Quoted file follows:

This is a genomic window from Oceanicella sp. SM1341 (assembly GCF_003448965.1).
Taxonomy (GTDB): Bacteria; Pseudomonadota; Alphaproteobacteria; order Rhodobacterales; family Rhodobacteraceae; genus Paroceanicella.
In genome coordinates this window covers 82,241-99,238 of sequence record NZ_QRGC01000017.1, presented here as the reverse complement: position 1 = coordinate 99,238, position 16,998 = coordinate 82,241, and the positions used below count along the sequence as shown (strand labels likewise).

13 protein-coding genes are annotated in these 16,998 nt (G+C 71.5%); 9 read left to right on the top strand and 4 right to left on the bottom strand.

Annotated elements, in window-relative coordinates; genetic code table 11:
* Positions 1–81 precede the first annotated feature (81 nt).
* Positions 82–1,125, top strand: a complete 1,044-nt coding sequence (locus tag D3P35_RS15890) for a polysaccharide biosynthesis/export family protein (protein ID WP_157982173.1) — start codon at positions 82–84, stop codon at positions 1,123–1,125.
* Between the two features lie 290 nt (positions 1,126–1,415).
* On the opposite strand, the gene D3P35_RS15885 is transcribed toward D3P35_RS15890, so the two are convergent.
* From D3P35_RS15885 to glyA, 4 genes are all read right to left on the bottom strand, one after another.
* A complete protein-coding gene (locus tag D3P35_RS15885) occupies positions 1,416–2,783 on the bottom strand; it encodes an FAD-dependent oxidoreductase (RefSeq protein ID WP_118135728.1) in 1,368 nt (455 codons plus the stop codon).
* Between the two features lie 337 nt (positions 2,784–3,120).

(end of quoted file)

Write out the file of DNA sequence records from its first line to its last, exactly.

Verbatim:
This is a genomic window from Oceanicella sp. SM1341 (assembly GCF_003448965.1).
Taxonomy (GTDB): Bacteria; Pseudomonadota; Alphaproteobacteria; order Rhodobacterales; family Rhodobacteraceae; genus Paroceanicella.
In genome coordinates this window covers 82,241-99,238 of sequence record NZ_QRGC01000017.1, presented here as the reverse complement: position 1 = coordinate 99,238, position 16,998 = coordinate 82,241, and the positions used below count along the sequence as shown (strand labels likewise).

13 protein-coding genes are annotated in these 16,998 nt (G+C 71.5%); 9 read left to right on the top strand and 4 right to left on the bottom strand.

Annotated elements, in window-relative coordinates; genetic code table 11:
* Positions 1–81 precede the first annotated feature (81 nt).
* Positions 82–1,125, top strand: a complete 1,044-nt coding sequence (locus tag D3P35_RS15890) for a polysaccharide biosynthesis/export family protein (protein ID WP_157982173.1) — start codon at positions 82–84, stop codon at positions 1,123–1,125.
* Between the two features lie 290 nt (positions 1,126–1,415).
* On the opposite strand, the gene D3P35_RS15885 is transcribed toward D3P35_RS15890, so the two are convergent.
* From D3P35_RS15885 to glyA, 4 genes are all read right to left on the bottom strand, one after another.
* A complete protein-coding gene (locus tag D3P35_RS15885) occupies positions 1,416–2,783 on the bottom strand; it encodes an FAD-dependent oxidoreductase (RefSeq protein ID WP_118135728.1) in 1,368 nt (455 codons plus the stop codon).
* Between the two features lie 337 nt (positions 2,784–3,120).